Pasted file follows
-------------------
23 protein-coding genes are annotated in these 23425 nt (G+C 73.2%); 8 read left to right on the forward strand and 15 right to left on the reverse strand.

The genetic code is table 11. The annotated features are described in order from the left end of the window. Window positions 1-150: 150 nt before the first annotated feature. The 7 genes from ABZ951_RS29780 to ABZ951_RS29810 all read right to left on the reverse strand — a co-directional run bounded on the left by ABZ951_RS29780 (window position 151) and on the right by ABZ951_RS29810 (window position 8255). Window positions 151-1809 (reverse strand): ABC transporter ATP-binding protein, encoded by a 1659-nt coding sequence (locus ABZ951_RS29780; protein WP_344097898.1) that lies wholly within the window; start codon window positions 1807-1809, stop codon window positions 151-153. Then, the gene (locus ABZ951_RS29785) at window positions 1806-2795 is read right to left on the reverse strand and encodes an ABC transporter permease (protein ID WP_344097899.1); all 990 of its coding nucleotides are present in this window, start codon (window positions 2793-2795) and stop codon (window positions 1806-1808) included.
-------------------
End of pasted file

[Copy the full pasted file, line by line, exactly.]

23 protein-coding genes are annotated in these 23425 nt (G+C 73.2%); 8 read left to right on the forward strand and 15 right to left on the reverse strand.

The genetic code is table 11. The annotated features are described in order from the left end of the window. Window positions 1-150: 150 nt before the first annotated feature. The 7 genes from ABZ951_RS29780 to ABZ951_RS29810 all read right to left on the reverse strand — a co-directional run bounded on the left by ABZ951_RS29780 (window position 151) and on the right by ABZ951_RS29810 (window position 8255). Window positions 151-1809 (reverse strand): ABC transporter ATP-binding protein, encoded by a 1659-nt coding sequence (locus ABZ951_RS29780; protein WP_344097898.1) that lies wholly within the window; start codon window positions 1807-1809, stop codon window positions 151-153. Then, the gene (locus ABZ951_RS29785) at window positions 1806-2795 is read right to left on the reverse strand and encodes an ABC transporter permease (protein ID WP_344097899.1); all 990 of its coding nucleotides are present in this window, start codon (window positions 2793-2795) and stop codon (window positions 1806-1808) included.